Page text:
When users are using shared mailboxes and send email messages out of this Mailbox, you want these messages to be stored in the shared Mailbox. This was already possible in Exchange 2010, but only starting in CU9 this is possible in Exchange 2013 as well.
It is a setting on the shared Mailbox and has to be set using the Exchange Management Shell and works for shared Mailboxes where both the Sent As permissions and Sent on Behalf of permissions are granted.
For shared Mailboxes with the Sent As permissions use the following command:
Set-Mailbox <mailbox> -MessageCopyForSentAsEnabled $True
For shared Mailboxes with the Sent On Behalf of permissions use the following command:
Set-Mailbox <mailbox> -MessageCopyForSendOnBehalfEnabled $True
When testing with Outlook (2013 in this case) and a shared Mailbox where Full Access and Sent As permissions are granted the email message that was sent is stored in the shared Mailbox.
A couple of remarks:
- The email message is stored in the shared Mailbox, but a copy is stored in the user’s Mailbox as well.
- This feature was already available in Office 365 (and can be set using Remote PowerShell).
- If the –MessageCopyForSentAsEnabled and the –MessageCopyForSendOnBehalfEnabled are not available you should run the Setup.exe /PrepareAD /IAcceptExchangeServerLicenseTerms in your environment to make the appropriate changes in the AD’s Configuration partition.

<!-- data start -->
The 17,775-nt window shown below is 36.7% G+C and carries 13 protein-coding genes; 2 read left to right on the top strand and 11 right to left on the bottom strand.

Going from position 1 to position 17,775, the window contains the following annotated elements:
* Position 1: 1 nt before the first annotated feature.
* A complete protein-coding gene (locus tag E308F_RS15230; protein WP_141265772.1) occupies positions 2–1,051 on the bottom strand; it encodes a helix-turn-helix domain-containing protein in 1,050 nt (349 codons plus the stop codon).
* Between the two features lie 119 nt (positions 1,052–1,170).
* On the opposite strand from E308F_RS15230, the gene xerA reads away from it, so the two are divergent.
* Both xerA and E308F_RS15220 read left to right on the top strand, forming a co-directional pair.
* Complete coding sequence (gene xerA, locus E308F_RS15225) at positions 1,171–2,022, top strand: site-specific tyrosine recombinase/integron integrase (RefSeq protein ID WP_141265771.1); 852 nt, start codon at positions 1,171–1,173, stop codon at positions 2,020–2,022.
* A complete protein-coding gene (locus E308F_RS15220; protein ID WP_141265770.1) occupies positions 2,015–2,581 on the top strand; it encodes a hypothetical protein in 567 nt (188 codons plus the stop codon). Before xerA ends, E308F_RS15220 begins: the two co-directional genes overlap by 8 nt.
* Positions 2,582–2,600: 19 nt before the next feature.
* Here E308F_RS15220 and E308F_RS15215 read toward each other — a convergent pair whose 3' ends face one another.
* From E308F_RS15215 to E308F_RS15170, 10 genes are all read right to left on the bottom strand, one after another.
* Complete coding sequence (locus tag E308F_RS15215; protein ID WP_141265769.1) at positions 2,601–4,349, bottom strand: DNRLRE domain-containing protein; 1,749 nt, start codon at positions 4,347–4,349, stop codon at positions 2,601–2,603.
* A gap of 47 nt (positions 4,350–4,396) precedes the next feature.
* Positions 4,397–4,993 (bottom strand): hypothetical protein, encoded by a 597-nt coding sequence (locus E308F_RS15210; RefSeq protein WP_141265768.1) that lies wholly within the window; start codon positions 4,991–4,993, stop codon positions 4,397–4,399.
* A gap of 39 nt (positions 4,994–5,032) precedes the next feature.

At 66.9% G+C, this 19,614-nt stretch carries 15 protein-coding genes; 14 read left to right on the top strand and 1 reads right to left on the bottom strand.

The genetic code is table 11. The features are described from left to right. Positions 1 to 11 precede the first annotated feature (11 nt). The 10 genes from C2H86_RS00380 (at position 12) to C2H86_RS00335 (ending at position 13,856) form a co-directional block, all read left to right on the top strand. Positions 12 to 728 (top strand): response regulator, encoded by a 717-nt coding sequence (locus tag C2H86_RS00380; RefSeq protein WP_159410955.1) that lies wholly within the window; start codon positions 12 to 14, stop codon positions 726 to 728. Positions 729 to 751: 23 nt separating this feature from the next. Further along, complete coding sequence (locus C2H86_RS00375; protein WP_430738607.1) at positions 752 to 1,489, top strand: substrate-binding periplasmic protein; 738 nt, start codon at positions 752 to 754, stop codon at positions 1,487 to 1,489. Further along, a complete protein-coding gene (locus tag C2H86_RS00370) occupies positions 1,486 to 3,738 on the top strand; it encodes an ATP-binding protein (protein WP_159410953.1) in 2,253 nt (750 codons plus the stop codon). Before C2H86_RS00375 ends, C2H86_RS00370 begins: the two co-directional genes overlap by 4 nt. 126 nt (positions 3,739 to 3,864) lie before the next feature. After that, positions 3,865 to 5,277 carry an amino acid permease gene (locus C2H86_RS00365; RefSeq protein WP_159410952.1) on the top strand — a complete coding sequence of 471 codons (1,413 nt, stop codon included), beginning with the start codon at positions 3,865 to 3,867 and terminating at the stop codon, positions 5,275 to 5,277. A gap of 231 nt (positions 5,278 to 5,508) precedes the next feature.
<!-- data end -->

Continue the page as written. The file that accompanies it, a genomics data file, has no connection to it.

On July 22nd Microsoft released a public beta of Exchange Server 2016. Although the RTM version of Exchange Server 2016 is still quite some time in the future, this beta version will give you the possibility to have an early look at the software.
At first glance Exchange 2016 looks like some sort of Exchange 2013 SP3 and at some point I can agree (after all, there’s nothing wrong with Exchange 2013). Picture this, Microsoft has ten thousands of servers running Exchange 2013 in their datacenters, and when upgrading to a new version Microsoft simply cannot afford to add to much complexity when upgrading, like when upgrading from Exchange 2007 (BPOS in those days) to Exchange 2010, or from Exchange 2010 to Exchange 2013. From this perspective it makes sense there aren’t too much differences. But actually there are many, many new features in Exchange 2016 so it also makes sense to talk about a new version. And from a Microsoft support point of view they also have to release new versions (both major and minor) to keep track of supporting older versions…